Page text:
I don’t have just one, but would have to say that the ones that have required me to stretch the most are most rewarding. The first significant stretch was being a caregiver for my father before his death from cancer when I was sixteen-years old and the subsequent challenge of making my desire to go to a four-year university possible. The costs of cancer treatment and being from a blue collar income family meant I needed to cover my own college costs. I spent nights after high school at a community college looking through funding sources and applying for every grant or scholarship I was eligible for (this was pre-World Wide Web). In college I also had to balance my courses and research with a string of jobs. It worked out, and I gained skills and had experiences that I continue to build upon.
What makes you an ideal mentor?
I am an ideal mentor to many, but don’t think I am, or could be, for all. I tell mentees that my desire is to get them to a place where their potential is unleashed with me or someone who is better suited to mentor them. I want people to succeed and there is opportunity for all of us to do so. For each mentee and depending on what the mentee is looking for, my goal is to advance the relationship from teaching, to advising, to coaching, to independence.
Each morning, what do you look most forward to in the day?
Well, coffee is the first thing, but I don’t think that is why you asked this question. Over the past year, I have taken the opportunity each morning to look at the day and think about what may be the biggest challenge of the day, why that is, and how I am going to improve by addressing it. I also have made it a point each day to show gratitude to someone or for something. I have found this helps make me more mindful and resilient – and I think it helps those around me too!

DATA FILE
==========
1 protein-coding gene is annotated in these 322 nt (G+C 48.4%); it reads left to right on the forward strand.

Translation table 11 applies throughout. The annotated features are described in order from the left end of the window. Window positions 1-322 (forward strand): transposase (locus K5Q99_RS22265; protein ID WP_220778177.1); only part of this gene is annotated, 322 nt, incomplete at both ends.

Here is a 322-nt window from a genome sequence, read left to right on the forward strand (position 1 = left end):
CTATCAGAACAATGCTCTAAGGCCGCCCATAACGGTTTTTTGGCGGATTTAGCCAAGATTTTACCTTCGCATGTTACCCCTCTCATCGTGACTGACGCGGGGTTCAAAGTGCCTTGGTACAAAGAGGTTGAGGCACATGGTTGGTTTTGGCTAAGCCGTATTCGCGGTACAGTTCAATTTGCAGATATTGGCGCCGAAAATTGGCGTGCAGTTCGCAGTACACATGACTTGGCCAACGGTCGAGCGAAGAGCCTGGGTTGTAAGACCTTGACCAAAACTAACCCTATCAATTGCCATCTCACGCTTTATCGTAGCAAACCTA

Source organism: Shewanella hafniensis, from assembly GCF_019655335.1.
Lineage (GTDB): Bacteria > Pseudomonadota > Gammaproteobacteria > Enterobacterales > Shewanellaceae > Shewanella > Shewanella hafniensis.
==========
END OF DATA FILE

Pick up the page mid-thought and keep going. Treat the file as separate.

Is there anything you’d like to share about yourself with a potential future mentee?
My mentoring philosophy is that mentoring is an experiential learning process in which both (or all) of us are active participants. For us to get the most from the experience, be willing to develop your self-awareness as well as skills, be flexible, be responsible, be willing to make mistakes and to have discomfort, be willing to learn, and be rewarded in doing so.
What is your current position and what is your favorite aspect of it?
As we progress through a reorganization at my institution, my position is changing soon with a future role as director of education and training. In my new role I will work with our vice president for education and training and a new team to help prepare our 7000 students, fellows, and trainees at MD Anderson Cancer Center for careers in healthcare and biomedical sciences. My favorite aspect is that I will have the opportunity to co-create with my team education and training programs that meet the needs of students and trainees looking for careers as healthcare and biomedical professional and supporting continuous professional development for the larger healthcare community.
Anything else that you would like to share?
Sure, I will get my appreciation in for today by saying I have appreciated the opportunity to engage with the individuals in the NRMN from my fellow facilitators to the participants in the training. It is great to be around talented individuals committed to a practice that at its core is about caring for others’ wellbeing and success.
Interview by: Katie Stinson
Edited by: Alexis Short & Damaris Javier